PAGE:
The Tenant Fees Act and the Check-in Report

The Tenant Fees Act was introduced in 2019. It prohibits landlords from asking tenants to make some types of payment in relation to their tenancy.

The only payments a landlord can legally ask tenants to make are:

  • Rent
  • A refundable tenancy deposit
  • A refundable holding deposit
  • A refundable tenancy deposit
  • Payments to change the tenancy
  • Payment if a tenant requests an early termination of a tenancy
  • Utility payments, council tax, TV licence, communication services
  • Default payments if lost keys need replacing, or late rent payment
The Tenant Fees Act also prevents landlords from evicting tenants using the Section 21 eviction process until they have repaid any illegally charged fees or returned unlawfully retained holding deposits.

What About Property Check-in Reports?

Since the Tenant Fees Act was introduced, tenants cannot be charged for any type of property report that landlords create as a record of the property’s life cycle. This includes check-in reports conducted either by the landlord or third-party service.

Before the Tenant Fees Act, typically, landlords would pass on the costs of the inventory or check-in report to the Tenant and typically cover the costs of the check-out report. Sometimes Landlords used to charge the check-out to the Tenant as well!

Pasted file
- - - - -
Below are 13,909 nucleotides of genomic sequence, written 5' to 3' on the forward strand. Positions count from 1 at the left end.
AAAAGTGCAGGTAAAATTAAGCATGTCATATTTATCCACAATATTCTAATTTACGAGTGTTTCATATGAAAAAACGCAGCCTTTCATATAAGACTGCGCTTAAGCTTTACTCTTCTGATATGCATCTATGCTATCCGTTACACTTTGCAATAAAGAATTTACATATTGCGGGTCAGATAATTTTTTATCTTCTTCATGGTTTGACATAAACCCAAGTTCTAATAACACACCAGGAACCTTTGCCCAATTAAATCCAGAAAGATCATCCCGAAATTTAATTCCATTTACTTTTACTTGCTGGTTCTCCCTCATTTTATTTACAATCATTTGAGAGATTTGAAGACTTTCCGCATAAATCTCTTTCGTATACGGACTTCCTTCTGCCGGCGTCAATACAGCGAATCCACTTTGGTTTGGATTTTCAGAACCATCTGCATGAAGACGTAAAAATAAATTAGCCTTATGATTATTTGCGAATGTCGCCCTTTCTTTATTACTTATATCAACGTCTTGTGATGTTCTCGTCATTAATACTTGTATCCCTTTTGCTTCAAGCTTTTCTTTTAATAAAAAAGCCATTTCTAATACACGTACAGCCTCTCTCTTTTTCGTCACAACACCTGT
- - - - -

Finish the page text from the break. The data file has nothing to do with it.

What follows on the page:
Since the Act, landlords have been responsible for paying for all property reports.

Isn’t this just more Expense for Landlords?

Yes, and no. The check-in report is essential to ensuring landlords have an accurate and transparent record of their property, including any damage and marks left by earlier tenants. It also means the latest Tenants can refer back to the report at a later stage when checking out.

While landlords are responsible for bearing the cost of these reports, for example, if they use a third party to conduct them, they can save themselves some money.

Free Check-in Report Software

We strongly recommend that landlords not skip conducting check-in reports to cut corners. They are an essential part of the tenancy lifecycle and protect both landlord and tenant.

Landlords keen to save time and potential costs can use free check-in report software to accurately document the condition of their property. This includes adding images. It means in the event of a dispute, either at check-in or check-out, there is an accurate record of any damages to the property or outstanding maintenance issues. This includes meter readings, room descriptions and images.

You can download our free check-in report app to your mobile or tablet from Google Play or the Apple Appstore and use it in text or audio modes to create a check-in report.

Dan, 11 November 2022
The Tenant Fees Act and the Check-in Report

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